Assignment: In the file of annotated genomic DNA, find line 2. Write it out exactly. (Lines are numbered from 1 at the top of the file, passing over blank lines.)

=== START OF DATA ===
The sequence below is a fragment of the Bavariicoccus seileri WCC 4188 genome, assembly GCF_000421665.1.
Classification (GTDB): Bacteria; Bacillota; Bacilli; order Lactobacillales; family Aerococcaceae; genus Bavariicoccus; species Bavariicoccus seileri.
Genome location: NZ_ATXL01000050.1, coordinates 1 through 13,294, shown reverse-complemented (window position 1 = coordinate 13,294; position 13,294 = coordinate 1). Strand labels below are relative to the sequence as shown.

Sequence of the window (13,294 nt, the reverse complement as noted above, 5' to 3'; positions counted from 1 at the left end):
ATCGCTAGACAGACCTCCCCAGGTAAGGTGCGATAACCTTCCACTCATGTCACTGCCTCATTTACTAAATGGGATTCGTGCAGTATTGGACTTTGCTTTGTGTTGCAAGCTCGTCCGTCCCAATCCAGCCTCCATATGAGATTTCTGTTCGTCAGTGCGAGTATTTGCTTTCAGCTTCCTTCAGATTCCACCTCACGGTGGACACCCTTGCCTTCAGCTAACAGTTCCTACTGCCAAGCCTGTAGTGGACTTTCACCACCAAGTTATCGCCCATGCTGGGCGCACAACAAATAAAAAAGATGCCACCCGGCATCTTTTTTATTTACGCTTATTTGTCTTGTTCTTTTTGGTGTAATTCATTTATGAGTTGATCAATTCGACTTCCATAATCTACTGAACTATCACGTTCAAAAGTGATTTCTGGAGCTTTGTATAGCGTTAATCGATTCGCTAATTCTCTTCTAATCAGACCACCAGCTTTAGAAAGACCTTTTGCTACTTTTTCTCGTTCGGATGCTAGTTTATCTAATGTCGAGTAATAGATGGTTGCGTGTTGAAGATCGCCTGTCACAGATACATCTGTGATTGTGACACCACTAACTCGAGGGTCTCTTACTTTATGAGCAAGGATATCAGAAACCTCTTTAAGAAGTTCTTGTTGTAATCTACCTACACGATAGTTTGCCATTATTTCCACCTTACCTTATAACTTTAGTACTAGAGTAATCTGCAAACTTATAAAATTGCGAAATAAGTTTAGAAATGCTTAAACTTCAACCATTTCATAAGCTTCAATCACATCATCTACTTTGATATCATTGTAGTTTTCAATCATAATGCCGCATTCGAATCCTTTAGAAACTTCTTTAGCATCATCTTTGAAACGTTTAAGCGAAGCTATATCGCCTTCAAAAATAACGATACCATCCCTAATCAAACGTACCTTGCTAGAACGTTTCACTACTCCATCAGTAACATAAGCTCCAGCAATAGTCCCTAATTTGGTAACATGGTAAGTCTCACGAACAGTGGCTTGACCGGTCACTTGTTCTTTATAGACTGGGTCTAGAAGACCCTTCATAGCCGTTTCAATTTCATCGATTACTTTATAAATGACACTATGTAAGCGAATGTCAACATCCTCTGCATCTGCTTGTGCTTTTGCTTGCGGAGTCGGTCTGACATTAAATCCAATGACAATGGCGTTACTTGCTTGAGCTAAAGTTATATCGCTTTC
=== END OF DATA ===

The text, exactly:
Classification (GTDB): Bacteria; Bacillota; Bacilli; order Lactobacillales; family Aerococcaceae; genus Bavariicoccus; species Bavariicoccus seileri.